So now with the uke, I want to learn songs that I love to sing, learn new contempory songs that i've never heard of til now - I don't want to be solely a golden oldie player. So that's the rhythm stuff. I also want to learn fingerpicking and be able to do a nice job of some of my classical favourites. I just listened to Polani as mentioned above for the first time and thought "yeah, that's really nice" but also I recognised a couple of other songs in there - a cat steven's song and another well known one which has slipped my mind already. I just love all good stuff from all sorts of sources but not folk, irish, country or metal.

08-09-2016, 02:47 PM
Hmm, inspiration? You got me thinking. I've enjoyed reading the replies and got a couple of nice hints of inspiration right here. I never gave much thought to music before discovering the uke accidentally. I mostly enjoyed listening. Dabbled with guitar and piano in my youth. My mother really wanted me to play the guitar since she did. I didn't 'get it' then. Wish I had for her sake. Maybe I could connect with her better now.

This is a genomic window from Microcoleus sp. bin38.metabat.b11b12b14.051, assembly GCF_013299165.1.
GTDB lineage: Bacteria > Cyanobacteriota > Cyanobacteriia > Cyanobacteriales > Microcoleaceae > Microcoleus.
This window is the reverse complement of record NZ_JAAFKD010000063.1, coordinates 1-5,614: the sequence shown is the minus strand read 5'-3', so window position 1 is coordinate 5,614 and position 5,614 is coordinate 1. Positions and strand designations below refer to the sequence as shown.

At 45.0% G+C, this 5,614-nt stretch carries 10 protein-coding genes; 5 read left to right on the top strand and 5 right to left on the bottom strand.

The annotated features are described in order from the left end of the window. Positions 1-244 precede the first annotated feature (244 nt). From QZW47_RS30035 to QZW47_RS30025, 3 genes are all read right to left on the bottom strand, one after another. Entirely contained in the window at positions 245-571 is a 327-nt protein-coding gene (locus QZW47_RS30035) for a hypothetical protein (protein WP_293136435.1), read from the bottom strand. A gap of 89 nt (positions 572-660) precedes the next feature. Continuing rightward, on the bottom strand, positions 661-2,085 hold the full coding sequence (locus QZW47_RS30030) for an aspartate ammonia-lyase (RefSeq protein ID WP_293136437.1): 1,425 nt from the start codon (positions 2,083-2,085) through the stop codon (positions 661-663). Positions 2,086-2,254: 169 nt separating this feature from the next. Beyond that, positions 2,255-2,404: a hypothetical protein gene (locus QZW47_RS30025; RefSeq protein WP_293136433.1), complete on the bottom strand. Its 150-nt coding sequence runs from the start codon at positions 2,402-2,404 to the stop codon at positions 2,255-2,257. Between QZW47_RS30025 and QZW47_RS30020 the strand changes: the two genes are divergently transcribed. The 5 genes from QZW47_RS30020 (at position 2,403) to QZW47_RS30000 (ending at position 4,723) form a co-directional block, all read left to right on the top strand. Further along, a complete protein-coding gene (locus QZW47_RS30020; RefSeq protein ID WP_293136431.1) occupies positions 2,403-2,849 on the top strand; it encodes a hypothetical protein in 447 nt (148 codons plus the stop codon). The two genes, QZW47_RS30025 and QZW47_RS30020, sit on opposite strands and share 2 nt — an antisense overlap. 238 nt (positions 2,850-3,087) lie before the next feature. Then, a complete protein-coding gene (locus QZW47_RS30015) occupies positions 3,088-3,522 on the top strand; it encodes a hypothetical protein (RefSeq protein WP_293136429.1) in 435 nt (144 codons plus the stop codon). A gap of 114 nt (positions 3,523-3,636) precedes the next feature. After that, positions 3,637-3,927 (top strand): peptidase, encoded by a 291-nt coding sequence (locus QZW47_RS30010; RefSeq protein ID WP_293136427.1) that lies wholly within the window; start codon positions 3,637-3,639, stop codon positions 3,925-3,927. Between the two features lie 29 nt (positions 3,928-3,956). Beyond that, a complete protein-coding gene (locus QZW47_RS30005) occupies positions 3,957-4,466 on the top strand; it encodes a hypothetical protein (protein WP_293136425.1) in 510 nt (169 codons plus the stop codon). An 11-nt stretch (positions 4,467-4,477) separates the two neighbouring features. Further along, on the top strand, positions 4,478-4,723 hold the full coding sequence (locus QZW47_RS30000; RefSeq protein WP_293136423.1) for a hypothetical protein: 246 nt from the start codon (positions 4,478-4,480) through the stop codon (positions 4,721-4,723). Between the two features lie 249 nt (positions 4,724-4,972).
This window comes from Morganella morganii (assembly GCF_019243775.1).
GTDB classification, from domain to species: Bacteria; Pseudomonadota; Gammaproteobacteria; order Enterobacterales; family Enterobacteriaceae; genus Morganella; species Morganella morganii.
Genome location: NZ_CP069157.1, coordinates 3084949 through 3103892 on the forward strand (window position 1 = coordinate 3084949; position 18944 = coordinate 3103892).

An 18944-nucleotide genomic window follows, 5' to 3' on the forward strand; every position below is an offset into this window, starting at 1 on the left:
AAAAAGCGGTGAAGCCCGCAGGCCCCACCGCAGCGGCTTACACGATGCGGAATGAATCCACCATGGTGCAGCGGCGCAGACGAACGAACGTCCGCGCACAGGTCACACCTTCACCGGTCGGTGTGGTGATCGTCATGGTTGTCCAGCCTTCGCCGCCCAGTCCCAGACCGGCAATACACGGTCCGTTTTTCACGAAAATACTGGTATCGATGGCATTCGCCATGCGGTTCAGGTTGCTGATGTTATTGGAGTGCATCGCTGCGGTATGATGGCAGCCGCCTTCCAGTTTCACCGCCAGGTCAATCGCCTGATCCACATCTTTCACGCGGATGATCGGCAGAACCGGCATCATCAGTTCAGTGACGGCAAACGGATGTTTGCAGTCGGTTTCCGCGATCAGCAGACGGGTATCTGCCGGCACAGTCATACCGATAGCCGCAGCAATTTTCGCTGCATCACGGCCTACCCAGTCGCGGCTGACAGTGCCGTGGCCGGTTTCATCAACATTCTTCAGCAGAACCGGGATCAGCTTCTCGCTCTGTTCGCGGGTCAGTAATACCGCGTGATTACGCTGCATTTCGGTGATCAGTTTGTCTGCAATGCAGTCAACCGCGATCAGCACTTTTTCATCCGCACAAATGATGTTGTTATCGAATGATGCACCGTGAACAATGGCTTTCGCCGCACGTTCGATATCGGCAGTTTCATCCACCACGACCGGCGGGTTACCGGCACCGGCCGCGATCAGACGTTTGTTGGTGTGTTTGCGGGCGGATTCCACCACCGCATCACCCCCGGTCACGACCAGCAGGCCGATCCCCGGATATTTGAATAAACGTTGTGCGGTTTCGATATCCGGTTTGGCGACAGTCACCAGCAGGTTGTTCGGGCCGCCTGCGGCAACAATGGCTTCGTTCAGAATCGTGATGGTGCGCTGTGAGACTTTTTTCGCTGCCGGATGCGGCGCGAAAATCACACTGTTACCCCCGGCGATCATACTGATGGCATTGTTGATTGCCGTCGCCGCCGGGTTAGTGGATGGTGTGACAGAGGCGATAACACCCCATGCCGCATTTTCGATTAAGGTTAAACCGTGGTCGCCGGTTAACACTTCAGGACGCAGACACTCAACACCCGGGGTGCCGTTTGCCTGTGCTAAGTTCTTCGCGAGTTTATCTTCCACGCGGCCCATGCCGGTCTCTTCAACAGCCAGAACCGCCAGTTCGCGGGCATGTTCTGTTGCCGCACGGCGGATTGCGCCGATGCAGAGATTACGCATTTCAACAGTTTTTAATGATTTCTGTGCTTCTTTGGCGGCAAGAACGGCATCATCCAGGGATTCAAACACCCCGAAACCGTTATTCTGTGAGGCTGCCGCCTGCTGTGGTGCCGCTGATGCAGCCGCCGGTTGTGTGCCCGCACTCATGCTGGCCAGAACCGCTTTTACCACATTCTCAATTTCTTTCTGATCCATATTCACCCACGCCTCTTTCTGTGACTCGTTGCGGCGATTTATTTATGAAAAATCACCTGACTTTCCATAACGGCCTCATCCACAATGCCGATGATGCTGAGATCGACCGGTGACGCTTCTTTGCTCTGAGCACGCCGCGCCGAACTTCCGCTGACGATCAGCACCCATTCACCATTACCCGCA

I find inspiration as it finds me. Just as I travel along this short/long life. I play all kinds of music and with my own written material I try to mix it up so all the songs don't sound the same. I'm very good at playing by ear and can figure out most any song now and add a melody line or riff. That's fun to do sometimes. Sometimes it's a chore when I just want to play it and there are no sheets anywhere on the www (: I learn faster/better by doing it than by following a tab though so in the long run it's better to figure it out on my own.